Tough Love

Like I’m ever going to reject a kiss from one of my children.


Recently, in his excitable haste to bestow an impromptu, reactionary smacker on my unsuspecting lips, often as a direct by-product of the deepest pleasure/joy/excitement he has apparently known in his short life thus far, he is a little heavy-handed.

With great stealth, he puckers up, turns suddenly and presses his beautiful, chubby chops against my delighted grid. AS HARD AS HE BLOODY WELL CAN.

I can literally feel his body shake with tension and excitement as he forcibly MAKES ME HAVE HIS LOVE.

The sentiment, need and motivation all come from such a pure, simple and beautiful place inside his tiny self; a space inside his little heart that is so fuelled by adrenaline and urgency and passion and the desire to SMASH YOUR FACE IN with all of it.

I feel his teeth, through both his lips and my own, threatening to pierce straight through and necessitate hospitalisation for at least both of us, if not also that of passers-by, as they are admitted for PTSD at having bore witnesses to such harrowing scenes.

But it’s a kiss. From my baby boy. My ridiculously strong, frighteningly enthusiastic and terrifying loving baby boy. So, I grit my teeth (literally) and bear it.

But yesterday. Oh man. Yesterday was a WHOLE NEW LEVEL of horror.

My hair is now short. Short, short. As in, it stops at the nape of my neck. And after years of having long, long hair, tandemed with years and years of summers saturated with rain, rain, I have never yet experienced the perils of ‘sunburnt top of the shoulders/neck’.

It’s sore. Crunchy almost. Nigh on alight.

Morrisons. Me crouching beside my son as he peruses the magazine titles. He scans, he points, he reaches.

Mr Tumble! Glory be! The guy EVEN HAS a MAGAZINE.

‘Want it Mummy. Want it.’

‘Okay mate. Put it in the trolley then.’

He snatches it from the plastic racking as a smile sweeps his elated face. He spins ecstatically towards me, arms parting around my shoulders, magazine in one hand, tiny metal tow truck in the other.

HE TAKES HOLD – planting the heaviest, most aggressively affectionate, brutally delighted and traumatisingly grateful kiss on my mush which, fortunately, I was prepared for.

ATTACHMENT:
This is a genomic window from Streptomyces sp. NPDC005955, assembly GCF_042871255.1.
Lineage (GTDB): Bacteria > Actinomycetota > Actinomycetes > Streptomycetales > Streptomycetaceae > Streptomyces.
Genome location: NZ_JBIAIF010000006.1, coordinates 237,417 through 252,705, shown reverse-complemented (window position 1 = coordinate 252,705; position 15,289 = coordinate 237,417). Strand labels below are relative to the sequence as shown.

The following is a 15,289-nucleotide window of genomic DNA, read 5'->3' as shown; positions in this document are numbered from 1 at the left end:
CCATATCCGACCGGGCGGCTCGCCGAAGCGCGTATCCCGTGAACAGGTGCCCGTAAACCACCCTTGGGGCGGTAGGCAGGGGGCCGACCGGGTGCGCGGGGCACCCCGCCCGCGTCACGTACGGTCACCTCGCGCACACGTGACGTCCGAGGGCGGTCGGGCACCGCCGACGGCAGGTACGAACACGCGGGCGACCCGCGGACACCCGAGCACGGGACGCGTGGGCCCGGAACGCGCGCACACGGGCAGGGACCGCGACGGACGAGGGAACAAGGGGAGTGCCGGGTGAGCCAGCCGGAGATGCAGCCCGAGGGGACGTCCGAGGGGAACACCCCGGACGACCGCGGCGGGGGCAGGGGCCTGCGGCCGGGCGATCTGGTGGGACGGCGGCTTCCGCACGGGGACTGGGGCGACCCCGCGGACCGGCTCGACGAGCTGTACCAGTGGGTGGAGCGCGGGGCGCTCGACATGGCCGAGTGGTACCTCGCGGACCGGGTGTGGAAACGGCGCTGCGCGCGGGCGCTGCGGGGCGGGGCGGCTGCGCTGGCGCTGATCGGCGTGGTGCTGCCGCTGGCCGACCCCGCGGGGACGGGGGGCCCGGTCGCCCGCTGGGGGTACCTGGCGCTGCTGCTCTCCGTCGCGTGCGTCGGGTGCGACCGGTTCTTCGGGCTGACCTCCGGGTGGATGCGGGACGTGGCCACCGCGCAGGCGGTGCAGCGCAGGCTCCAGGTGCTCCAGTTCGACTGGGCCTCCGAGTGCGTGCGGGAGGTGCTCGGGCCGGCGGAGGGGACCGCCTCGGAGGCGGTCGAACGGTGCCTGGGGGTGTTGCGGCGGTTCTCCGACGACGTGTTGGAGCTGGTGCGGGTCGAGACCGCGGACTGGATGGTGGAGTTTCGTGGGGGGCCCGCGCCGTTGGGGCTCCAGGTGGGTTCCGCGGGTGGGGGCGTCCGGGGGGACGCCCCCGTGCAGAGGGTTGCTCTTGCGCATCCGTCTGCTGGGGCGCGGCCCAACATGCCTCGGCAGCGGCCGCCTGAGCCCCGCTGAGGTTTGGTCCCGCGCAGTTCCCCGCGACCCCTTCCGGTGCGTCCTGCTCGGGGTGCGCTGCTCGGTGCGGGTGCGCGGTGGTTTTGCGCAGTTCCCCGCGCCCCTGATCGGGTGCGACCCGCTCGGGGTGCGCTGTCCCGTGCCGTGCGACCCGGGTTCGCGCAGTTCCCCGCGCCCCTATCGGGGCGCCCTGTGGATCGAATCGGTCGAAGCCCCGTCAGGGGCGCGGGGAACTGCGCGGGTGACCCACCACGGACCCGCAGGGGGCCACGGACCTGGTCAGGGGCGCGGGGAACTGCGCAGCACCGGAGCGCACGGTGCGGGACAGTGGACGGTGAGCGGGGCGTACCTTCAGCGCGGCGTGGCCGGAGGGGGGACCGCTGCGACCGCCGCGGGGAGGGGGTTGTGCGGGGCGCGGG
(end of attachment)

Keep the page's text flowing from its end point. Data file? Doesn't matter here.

The newly acquired notion to simultaneously drag and then embed the metal corners of a miniature toy car across my raw, chargrilled back as he hung from my neck, was an unprecedented act of violence that it took every last ounce of my reserve to steel myself against.

It was the third prong of his Love Attack that floored me, literally to the ground, in Morrisons media aisle.

SWEEPING PAPER CUTS TO THE SUNBURN (made by the card edge of Mr f****** Tumble’s unstoppable gravy train).

Bleeding, lacerated and concussed, one flipflop flicked from my person and lying in the aisle over a metre away, I LITERALLY lay on my back looking up at the supermarket strip lighting, my son now sat up on my chest, giggling and wholly proud of the spectacle created by his ‘thanks’.

And the cleverest part of the assault? Like you can ACTUALLY put your child on the naughty step for loving you too hard.

Heaven help me when he’s actually miffed.


Puppy Dog Tales

We’ve tried them all. Library groups, baby massage, messy church, musical movement. None have ever hit the spot. Ted just runs around wildly, totally disengaged with the activity, or has a paddy ’cause he doesn’t want to share the instruments/paintbrushes/love. I pay good money, and give up good quality time, trying to be a Good Parent…and Ted scribbles and whines all over my halo with his bogie-smeared crossness at the disgusting portions of ‘fun’ I insist on repeatedly inflicting upon him.

And so today. With little expectation, a variety of misgivings and the disposition of an stroppy teenager, I hauled my tantruming Ted out to a last ditch attempt at infantile enrichment – ACE Forest Schools toddler playgroup.

It was wet. In fact, not just wet – drizzly. Grey, miserable and chilly. After a week of glorious sunshine and factor 50. Ruddy marvellous.

We donned an assortment of hoodies, waterproofs, wellies and whinges and trudged off to the meeting point to embark on yet another opportunity to witness a further £5 I’ve earned escape swiftly down the toilet.

And, yet. The boy? The boy he say…


Seriously?!? In the rain and the mud and between the tarpaulins and the puddles and the wet leaves and dirty sticks…Ted BEAMED.

From ear to ear. For two hours.

Despite having a big sister, and thus inheriting a whole slew of ‘girls’ toys at birth, Barbie and Shopkins have never been a hit with my son. Sure, he picked off Betty’s best jigsaws, the Play Doh and Peppa Pig camper van  (“wheels, Mummy, wheels!”), but Ted, through his own choice/genetic programming, has never shown even the most fleeting interest in the Princess Elsa styling head.

He loves cars and trains and “woads”. He likes things to crash and break and go fast. He’s never been averse to mud.